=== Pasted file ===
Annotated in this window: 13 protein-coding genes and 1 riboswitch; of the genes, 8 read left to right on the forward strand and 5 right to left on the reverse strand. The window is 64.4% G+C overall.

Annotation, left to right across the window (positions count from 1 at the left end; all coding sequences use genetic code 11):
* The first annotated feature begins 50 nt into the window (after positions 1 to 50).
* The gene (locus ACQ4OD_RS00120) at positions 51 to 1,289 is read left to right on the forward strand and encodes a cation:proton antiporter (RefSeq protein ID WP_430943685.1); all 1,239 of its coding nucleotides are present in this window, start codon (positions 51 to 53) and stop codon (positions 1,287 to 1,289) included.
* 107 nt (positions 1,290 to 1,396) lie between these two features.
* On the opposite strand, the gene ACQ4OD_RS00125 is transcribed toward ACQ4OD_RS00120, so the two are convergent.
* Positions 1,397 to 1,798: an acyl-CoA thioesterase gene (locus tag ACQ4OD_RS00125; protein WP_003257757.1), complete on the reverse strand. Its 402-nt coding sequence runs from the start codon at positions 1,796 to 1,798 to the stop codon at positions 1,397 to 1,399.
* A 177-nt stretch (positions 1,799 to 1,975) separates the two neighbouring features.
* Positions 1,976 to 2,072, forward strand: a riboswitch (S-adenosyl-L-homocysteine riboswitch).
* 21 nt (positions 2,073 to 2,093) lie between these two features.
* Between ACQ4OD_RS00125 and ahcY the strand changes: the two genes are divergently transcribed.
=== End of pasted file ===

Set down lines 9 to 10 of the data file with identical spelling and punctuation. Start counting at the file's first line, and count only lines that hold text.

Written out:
* Positions 1,976 to 2,072, forward strand: a riboswitch (S-adenosyl-L-homocysteine riboswitch).
* 21 nt (positions 2,073 to 2,093) lie between these two features.